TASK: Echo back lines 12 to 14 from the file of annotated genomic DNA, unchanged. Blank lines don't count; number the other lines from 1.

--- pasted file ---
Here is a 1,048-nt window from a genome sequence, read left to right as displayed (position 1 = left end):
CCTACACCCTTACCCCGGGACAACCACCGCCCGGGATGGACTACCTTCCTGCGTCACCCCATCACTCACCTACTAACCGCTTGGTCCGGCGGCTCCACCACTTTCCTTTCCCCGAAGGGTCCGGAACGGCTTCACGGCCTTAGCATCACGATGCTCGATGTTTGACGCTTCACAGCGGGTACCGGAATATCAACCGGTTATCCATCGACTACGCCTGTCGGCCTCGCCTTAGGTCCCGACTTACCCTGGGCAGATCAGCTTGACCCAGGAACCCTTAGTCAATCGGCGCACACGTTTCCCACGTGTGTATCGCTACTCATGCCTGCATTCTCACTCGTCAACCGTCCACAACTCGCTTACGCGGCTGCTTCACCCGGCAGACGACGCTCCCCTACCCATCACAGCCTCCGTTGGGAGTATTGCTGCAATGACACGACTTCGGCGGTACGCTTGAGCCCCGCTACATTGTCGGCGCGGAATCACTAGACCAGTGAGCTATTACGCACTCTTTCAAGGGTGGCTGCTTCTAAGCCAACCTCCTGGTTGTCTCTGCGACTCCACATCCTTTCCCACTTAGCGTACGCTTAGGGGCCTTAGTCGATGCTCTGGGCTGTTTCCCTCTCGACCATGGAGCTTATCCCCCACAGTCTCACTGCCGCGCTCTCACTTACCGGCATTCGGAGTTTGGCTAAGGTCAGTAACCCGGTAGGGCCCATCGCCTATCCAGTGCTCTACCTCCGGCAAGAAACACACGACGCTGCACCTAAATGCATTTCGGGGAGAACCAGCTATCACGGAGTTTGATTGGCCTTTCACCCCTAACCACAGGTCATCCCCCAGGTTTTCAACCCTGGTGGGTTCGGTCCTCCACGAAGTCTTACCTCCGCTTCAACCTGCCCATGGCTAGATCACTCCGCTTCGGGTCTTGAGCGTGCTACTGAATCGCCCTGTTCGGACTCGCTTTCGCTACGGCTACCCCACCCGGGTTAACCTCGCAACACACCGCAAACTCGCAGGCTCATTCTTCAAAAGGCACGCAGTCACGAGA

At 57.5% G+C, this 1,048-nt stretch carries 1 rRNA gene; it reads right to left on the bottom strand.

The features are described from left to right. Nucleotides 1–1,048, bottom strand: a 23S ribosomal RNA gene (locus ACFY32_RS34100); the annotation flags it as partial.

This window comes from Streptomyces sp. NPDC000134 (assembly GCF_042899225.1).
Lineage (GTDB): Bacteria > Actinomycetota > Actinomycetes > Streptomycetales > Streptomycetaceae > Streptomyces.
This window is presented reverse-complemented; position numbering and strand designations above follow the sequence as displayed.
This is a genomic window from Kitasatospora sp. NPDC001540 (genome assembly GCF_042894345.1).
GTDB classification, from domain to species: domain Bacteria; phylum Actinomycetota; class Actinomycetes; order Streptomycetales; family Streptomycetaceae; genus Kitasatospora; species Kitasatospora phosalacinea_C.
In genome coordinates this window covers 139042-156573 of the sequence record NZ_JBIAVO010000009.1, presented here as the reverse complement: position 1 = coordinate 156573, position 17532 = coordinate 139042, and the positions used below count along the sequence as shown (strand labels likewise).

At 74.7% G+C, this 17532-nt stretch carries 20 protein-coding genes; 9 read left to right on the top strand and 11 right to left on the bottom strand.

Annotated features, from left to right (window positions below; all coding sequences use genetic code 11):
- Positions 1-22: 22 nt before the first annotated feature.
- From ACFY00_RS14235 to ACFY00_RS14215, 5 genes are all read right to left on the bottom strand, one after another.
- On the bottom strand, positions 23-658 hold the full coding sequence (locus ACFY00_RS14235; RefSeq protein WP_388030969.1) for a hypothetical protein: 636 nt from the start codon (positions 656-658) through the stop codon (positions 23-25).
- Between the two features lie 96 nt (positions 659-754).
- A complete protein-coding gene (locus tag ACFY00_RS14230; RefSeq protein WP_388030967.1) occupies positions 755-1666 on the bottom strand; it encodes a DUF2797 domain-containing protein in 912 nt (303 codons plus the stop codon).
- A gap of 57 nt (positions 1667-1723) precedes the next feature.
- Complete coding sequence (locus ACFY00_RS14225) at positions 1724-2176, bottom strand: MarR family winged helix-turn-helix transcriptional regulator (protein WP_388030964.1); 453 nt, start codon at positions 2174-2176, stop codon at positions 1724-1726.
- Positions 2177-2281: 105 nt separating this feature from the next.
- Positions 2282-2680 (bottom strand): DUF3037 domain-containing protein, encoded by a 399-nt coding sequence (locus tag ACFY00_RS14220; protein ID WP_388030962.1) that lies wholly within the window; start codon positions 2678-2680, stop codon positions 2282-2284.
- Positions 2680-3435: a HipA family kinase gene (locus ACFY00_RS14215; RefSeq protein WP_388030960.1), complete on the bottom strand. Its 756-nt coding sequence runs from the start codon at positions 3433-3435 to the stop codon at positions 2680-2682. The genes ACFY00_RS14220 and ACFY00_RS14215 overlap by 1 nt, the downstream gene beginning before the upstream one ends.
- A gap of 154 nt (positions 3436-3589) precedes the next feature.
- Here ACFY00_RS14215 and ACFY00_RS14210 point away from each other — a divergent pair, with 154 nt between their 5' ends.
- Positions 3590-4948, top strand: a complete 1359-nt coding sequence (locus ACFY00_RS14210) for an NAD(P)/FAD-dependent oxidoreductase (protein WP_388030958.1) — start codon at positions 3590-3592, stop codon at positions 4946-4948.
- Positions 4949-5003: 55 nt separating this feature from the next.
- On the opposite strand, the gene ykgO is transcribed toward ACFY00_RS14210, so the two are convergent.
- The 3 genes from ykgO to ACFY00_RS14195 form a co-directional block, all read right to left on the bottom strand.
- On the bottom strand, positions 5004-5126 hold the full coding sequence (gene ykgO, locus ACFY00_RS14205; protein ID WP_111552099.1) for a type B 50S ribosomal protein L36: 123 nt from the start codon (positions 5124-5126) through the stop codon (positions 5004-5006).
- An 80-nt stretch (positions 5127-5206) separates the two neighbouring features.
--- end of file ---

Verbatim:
Annotated features, from left to right (window positions below; all coding sequences use genetic code 11):
- Positions 1-22: 22 nt before the first annotated feature.
- From ACFY00_RS14235 to ACFY00_RS14215, 5 genes are all read right to left on the bottom strand, one after another.